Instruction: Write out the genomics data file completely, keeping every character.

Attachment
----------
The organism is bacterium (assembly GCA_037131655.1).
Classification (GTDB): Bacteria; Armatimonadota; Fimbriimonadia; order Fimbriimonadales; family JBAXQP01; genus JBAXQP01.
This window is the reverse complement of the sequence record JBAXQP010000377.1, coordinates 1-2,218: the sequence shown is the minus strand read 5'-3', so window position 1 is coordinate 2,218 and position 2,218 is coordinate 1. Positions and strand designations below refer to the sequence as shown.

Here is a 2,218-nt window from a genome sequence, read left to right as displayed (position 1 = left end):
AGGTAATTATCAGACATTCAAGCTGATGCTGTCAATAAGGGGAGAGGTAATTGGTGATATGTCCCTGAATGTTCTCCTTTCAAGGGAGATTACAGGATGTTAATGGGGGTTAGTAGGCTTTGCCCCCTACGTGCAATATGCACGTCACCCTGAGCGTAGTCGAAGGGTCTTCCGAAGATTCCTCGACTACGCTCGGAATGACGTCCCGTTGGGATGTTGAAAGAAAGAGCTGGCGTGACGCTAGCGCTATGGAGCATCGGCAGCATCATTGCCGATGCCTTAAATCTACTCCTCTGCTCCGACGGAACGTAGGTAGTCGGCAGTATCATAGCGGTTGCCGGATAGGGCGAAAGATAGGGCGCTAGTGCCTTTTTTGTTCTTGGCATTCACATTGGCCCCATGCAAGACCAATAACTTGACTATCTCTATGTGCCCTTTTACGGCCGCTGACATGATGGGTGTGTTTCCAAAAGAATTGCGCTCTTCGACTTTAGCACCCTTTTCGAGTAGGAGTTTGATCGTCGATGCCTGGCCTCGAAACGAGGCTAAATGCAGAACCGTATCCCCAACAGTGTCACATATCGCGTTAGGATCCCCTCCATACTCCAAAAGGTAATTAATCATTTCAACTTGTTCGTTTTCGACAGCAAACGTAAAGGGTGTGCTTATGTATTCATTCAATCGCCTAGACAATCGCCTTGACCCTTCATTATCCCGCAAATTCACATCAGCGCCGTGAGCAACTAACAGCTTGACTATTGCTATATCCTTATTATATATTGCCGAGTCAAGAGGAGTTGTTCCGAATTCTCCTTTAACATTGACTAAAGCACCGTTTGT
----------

The organism is bacterium (assembly GCA_037131655.1).
Classification (GTDB): Bacteria; Armatimonadota; Fimbriimonadia; order Fimbriimonadales; family JBAXQP01; genus JBAXQP01.
This window is the reverse complement of the sequence record JBAXQP010000377.1, coordinates 1-2,218: the sequence shown is the minus strand read 5'-3', so window position 1 is coordinate 2,218 and position 2,218 is coordinate 1. Positions and strand designations below refer to the sequence as shown.

Here is a 2,218-nt window from a genome sequence, read left to right as displayed (position 1 = left end):
AGGTAATTATCAGACATTCAAGCTGATGCTGTCAATAAGGGGAGAGGTAATTGGTGATATGTCCCTGAATGTTCTCCTTTCAAGGGAGATTACAGGATGTTAATGGGGGTTAGTAGGCTTTGCCCCCTACGTGCAATATGCACGTCACCCTGAGCGTAGTCGAAGGGTCTTCCGAAGATTCCTCGACTACGCTCGGAATGACGTCCCGTTGGGATGTTGAAAGAAAGAGCTGGCGTGACGCTAGCGCTATGGAGCATCGGCAGCATCATTGCCGATGCCTTAAATCTACTCCTCTGCTCCGACGGAACGTAGGTAGTCGGCAGTATCATAGCGGTTGCCGGATAGGGCGAAAGATAGGGCGCTAGTGCCTTTTTTGTTCTTGGCATTCACATTGGCCCCATGCAAGACCAATAACTTGACTATCTCTATGTGCCCTTTTACGGCCGCTGACATGATGGGTGTGTTTCCAAAAGAATTGCGCTCTTCGACTTTAGCACCCTTTTCGAGTAGGAGTTTGATCGTCGATGCCTGGCCTCGAAACGAGGCTAAATGCAGAACCGTATCCCCAACAGTGTCACATATCGCGTTAGGATCCCCTCCATACTCCAAAAGGTAATTAATCATTTCAACTTGTTCGTTTTCGACAGCAAACGTAAAGGGTGTGCTTATGTATTCATTCAATCGCCTAGACAATCGCCTTGACCCTTCATTATCCCGCAAATTCACATCAGCGCCGTGAGCAACTAACAGCTTGACTATTGCTATATCCTTATTATATATTGCCGAGTCAAGAGGAGTTGTTCCGAATTCTCCTTTAACATTGACTAAAGCACCGTTTGT